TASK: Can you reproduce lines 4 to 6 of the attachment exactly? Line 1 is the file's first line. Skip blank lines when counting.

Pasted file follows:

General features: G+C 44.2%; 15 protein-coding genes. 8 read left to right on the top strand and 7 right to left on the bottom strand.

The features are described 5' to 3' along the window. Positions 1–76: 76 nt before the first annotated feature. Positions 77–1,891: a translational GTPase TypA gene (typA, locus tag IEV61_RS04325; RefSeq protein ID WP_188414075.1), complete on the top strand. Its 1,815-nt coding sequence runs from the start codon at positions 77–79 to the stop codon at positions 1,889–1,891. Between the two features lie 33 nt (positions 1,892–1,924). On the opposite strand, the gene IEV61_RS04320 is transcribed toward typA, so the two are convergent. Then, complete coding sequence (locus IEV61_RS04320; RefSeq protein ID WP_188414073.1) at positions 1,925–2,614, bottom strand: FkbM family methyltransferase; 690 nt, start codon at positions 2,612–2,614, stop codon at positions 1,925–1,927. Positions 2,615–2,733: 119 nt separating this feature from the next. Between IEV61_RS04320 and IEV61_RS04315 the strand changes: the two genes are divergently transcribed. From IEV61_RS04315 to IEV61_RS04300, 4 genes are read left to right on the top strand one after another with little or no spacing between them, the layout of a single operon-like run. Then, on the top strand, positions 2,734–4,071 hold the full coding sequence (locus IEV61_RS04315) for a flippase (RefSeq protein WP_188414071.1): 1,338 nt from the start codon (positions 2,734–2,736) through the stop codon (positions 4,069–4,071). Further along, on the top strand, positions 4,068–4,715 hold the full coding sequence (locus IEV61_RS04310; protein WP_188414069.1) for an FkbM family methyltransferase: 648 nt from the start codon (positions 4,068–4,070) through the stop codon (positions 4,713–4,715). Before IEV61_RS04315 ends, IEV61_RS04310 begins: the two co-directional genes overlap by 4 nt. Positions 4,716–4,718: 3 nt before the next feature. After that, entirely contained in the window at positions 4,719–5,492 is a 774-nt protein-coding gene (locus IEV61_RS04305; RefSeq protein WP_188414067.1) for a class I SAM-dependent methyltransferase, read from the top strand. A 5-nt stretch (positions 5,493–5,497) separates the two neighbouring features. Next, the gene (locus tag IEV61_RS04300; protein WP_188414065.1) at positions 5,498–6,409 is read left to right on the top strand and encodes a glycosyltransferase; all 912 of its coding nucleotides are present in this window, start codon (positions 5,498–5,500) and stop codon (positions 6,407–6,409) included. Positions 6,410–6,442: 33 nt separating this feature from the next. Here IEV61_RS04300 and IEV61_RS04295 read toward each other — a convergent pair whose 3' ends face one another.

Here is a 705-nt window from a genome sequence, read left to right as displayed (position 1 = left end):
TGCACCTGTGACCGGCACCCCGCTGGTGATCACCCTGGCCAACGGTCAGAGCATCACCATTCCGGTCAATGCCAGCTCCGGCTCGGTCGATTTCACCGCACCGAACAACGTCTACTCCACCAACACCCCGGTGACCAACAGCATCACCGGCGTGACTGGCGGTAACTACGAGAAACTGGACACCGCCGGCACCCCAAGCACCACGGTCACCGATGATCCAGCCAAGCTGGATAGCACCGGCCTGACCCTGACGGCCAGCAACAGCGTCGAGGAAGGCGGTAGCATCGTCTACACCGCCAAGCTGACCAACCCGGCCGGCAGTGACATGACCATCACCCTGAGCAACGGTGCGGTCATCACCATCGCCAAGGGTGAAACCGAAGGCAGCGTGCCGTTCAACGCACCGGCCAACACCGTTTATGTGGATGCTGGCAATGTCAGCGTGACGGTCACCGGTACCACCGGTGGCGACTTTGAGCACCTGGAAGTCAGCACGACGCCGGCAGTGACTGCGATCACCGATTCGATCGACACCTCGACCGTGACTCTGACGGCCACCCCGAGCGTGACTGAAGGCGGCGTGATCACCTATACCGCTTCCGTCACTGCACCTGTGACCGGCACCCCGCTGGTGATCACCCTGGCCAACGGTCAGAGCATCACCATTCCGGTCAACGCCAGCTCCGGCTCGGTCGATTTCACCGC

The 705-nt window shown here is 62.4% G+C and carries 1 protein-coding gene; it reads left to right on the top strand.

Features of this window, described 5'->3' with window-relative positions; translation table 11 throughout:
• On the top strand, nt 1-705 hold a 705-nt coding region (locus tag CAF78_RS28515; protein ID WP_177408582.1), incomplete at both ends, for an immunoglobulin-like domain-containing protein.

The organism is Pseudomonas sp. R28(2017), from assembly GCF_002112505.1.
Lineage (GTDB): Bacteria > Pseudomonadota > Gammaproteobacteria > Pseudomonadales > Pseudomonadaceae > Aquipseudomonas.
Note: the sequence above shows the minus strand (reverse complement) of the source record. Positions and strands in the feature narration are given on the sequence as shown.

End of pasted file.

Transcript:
TGCACCTGTGACCGGCACCCCGCTGGTGATCACCCTGGCCAACGGTCAGAGCATCACCATTCCGGTCAATGCCAGCTCCGGCTCGGTCGATTTCACCGCACCGAACAACGTCTACTCCACCAACACCCCGGTGACCAACAGCATCACCGGCGTGACTGGCGGTAACTACGAGAAACTGGACACCGCCGGCACCCCAAGCACCACGGTCACCGATGATCCAGCCAAGCTGGATAGCACCGGCCTGACCCTGACGGCCAGCAACAGCGTCGAGGAAGGCGGTAGCATCGTCTACACCGCCAAGCTGACCAACCCGGCCGGCAGTGACATGACCATCACCCTGAGCAACGGTGCGGTCATCACCATCGCCAAGGGTGAAACCGAAGGCAGCGTGCCGTTCAACGCACCGGCCAACACCGTTTATGTGGATGCTGGCAATGTCAGCGTGACGGTCACCGGTACCACCGGTGGCGACTTTGAGCACCTGGAAGTCAGCACGACGCCGGCAGTGACTGCGATCACCGATTCGATCGACACCTCGACCGTGACTCTGACGGCCACCCCGAGCGTGACTGAAGGCGGCGTGATCACCTATACCGCTTCCGTCACTGCACCTGTGACCGGCACCCCGCTGGTGATCACCCTGGCCAACGGTCAGAGCATCACCATTCCGGTCAACGCCAGCTCCGGCTCGGTCGATTTCACCGC

The 705-nt window shown here is 62.4% G+C and carries 1 protein-coding gene; it reads left to right on the top strand.

Features of this window, described 5'->3' with window-relative positions; translation table 11 throughout: